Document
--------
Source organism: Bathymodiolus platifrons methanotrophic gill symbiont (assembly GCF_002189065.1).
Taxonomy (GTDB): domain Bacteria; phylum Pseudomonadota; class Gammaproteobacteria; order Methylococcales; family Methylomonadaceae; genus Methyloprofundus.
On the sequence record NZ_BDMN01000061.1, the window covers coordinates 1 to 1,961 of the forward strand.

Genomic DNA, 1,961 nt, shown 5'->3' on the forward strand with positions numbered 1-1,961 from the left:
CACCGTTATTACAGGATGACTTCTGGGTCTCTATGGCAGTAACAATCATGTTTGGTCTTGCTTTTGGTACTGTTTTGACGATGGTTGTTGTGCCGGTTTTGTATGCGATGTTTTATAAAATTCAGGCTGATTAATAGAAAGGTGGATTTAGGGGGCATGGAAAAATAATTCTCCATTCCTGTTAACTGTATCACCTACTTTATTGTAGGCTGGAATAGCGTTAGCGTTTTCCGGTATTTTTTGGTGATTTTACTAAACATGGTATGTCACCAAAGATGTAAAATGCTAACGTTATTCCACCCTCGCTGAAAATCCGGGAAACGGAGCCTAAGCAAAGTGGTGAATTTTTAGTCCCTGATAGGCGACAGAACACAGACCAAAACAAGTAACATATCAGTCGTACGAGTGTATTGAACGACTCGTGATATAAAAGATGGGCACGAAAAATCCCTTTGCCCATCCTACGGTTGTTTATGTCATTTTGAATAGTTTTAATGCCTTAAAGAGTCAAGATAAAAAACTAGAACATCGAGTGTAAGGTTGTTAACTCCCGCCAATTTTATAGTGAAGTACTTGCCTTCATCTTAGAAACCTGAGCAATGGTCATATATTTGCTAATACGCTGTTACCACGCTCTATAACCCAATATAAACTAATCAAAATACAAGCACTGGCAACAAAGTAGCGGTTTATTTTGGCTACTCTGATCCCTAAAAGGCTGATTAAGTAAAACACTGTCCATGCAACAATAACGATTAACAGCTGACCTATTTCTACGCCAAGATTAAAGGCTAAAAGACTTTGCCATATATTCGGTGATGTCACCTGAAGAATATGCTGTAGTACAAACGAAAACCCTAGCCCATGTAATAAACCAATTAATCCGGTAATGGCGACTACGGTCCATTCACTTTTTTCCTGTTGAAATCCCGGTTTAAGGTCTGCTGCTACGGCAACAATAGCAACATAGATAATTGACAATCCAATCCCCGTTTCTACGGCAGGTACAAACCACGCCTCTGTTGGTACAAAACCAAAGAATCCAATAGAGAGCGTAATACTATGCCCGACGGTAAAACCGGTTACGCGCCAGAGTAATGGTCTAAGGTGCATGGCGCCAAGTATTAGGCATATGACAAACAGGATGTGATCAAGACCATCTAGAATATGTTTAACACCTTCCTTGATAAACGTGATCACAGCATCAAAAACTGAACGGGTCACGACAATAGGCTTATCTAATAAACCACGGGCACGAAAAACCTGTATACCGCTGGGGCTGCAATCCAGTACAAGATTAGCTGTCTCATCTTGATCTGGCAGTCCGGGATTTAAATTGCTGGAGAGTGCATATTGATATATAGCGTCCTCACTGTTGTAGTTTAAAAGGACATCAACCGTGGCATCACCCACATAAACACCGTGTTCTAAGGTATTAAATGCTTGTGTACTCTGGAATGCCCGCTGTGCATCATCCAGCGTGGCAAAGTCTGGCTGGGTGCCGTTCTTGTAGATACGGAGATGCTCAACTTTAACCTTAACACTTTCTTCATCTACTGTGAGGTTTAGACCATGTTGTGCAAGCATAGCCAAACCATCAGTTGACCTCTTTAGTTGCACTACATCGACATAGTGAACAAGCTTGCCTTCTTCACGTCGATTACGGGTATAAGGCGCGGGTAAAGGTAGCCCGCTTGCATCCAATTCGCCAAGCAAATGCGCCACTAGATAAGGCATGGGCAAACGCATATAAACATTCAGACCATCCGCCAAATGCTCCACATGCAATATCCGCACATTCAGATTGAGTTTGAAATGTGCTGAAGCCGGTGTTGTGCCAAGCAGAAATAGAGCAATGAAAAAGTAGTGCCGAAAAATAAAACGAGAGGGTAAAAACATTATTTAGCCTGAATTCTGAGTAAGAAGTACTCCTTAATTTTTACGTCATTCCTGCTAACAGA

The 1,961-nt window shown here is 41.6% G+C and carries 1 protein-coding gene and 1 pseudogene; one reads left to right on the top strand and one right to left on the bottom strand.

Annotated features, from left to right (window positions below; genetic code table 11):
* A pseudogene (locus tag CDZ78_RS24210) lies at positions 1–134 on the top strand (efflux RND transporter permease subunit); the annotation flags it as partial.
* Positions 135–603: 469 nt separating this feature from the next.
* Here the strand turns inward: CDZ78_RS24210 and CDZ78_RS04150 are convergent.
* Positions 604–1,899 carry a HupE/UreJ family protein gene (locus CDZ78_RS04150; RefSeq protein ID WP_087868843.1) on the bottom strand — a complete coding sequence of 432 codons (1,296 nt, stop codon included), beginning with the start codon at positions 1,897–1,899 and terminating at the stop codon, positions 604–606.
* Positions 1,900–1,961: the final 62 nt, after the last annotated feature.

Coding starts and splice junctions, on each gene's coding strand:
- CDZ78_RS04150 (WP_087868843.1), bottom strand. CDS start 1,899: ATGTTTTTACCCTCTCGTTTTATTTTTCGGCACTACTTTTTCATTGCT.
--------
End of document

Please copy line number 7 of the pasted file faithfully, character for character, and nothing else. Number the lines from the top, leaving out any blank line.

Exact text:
Annotated features, from left to right (window positions below; genetic code table 11):